Relationship Evolution

Jun 20, 2013 by

          I’ve come a long way from the self-conscious girl who started writing for this blog in March. My progress is distinctly noticeable through my changed perspective on relationships. Since starting my happiness experiment, I’ve transitioned from a people-pleasing conformist to a confident individual. By previously acting in ways that I thought would make people like me, I made them not like me. Even more detrimental to my self esteem, I didn’t like myself. Today, I am no longer desperate for friends or stuck in a battle against self-hate.

          My increase in confidence is particularly evident through changes to the state of my friendship with Olivia. Probably due to the fact that I’m no longer pining for her attention or grasping at a friendship that may be deteriorated beyond repair, she feels that I’ve become distant. Really, I’ve simply been busy. She’s not used to this. Before I left for my parents’ house, I rarely went out, especially not without her. My return from my parents’ house happened to coincide with the fast-paced expansion of my social life. From her viewpoint, the change was quick and sudden (because it actually was). I left our apartment a near-loner and came back a sociable person one month later. I feel that she’s taking it personally. The speed with which I began to change shocked me, so I can only imagine how caught off guard she was. I can understand why she’s internalizing it.

          To be clear, it’s not that I don’t care about Olivia or our friendship. I am sorry that she feels I seem cold. It’s just that I don’t care to have drawn out conversations with her about our friendship anymore. If we irritate each other, I want us to apologize and move on. There’s no need to overanalyze each other’s words and actions within every tense situation. It doesn’t solve anything. Being honest, the state of my friendship with Olivia is not my top concern anymore. I know that sounds heartless, but I’m being truthful. I’ve become much more accepting of change in recent months, including changes within my relationships. Wherever my friendship with Olivia goes, it goes.

          Knowing that this will sound brutally blunt, all relationships die. Whether people part ways emotionally or literally die, relationships end. Within relationships, individuals exchange what they need from each other. For a hypothetical example, let’s discuss Person A and Person B. Person A is lacking social confidence while Person B is lacking emotional support in following his dreams. Person A and Person B meet. Person A is drawn by Person B’s ability to easily charm people in social situations. Person B feels empowered by Person A’s encouragement toward the pursuit of his ambitions. A relationship, whether platonic or romantic, develops. Over time, Person A and Person B influence one another. Person A becomes more outgoing and Person B finds the courage to achieve his goals. Their personalities evolve, and so do their needs. This causes them to drift. Maybe they aren’t able to meet each other’s present needs. Maybe they’ve become acquainted with different people, who can give them what they need now. To be frank, maybe Person A and Person B just don’t like who one another has become.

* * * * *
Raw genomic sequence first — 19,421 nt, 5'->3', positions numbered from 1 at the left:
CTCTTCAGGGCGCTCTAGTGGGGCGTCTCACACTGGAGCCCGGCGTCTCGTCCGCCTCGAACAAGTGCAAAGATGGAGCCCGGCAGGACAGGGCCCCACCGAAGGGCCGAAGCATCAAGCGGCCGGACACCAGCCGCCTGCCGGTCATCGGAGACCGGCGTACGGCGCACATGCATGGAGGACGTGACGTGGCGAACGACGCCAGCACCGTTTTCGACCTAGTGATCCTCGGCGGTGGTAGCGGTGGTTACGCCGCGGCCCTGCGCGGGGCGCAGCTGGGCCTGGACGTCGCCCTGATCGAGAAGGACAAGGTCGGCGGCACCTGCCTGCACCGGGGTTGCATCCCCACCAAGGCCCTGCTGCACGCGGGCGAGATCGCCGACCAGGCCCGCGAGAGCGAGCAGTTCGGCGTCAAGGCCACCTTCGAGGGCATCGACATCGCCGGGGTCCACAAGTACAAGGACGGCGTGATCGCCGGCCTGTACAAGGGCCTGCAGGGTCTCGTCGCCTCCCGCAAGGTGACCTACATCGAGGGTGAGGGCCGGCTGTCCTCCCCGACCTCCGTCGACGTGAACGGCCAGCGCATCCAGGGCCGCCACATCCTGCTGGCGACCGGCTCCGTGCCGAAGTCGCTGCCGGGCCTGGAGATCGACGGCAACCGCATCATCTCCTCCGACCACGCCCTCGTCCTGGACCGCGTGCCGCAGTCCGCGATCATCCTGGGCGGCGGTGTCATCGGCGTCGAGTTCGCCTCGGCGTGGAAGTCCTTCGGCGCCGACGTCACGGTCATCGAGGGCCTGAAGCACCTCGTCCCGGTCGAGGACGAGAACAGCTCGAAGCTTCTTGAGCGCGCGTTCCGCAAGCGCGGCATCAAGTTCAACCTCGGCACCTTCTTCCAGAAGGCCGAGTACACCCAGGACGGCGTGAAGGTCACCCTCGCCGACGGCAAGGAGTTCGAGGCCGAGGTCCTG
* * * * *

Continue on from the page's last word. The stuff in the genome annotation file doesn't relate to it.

Considering relationships in such evolutionary terms, maybe the death of mine and Olivia’s friendship is coming. Maybe it’s not. Maybe we’ve already taken everything that we need from each other. I don’t know. What I do know is that I’m not afraid of our friendship’s future anymore. Before my happiness experiment, I had thought that only Olivia could give me what I needed in my life. I thought that no one else would ever make me feel comfortable or understood. I was very wrong. I wasn’t letting other people in. I didn’t give anyone else a chance to show me what they have to offer, and I didn’t show anyone what I can offer in return. Now that I am open to new friendships and a romantic relationship, I appreciate the different ways that multiple people can fulfill my various needs. I don’t need for everyone to be my best friend or for one person to be my everything. I can fill my life with a different people who, combined, give me all that I need as I am now.

          Resulting from this mindset is my newfound relaxed approach to relationships. I’ve become comfortable with the concept of people entering, exiting, and sometimes re-entering my life. It is in my best interest to be fluid and adaptable to such changes. In doing so, it is vital to ensure that I never define myself through another person again. I don’t want to prioritize anyone over myself. Throughout the process of people coming and going, I will be the one guaranteed constant in my life. I will be my own best friend.

Happiness Tip: Be your own best friend.

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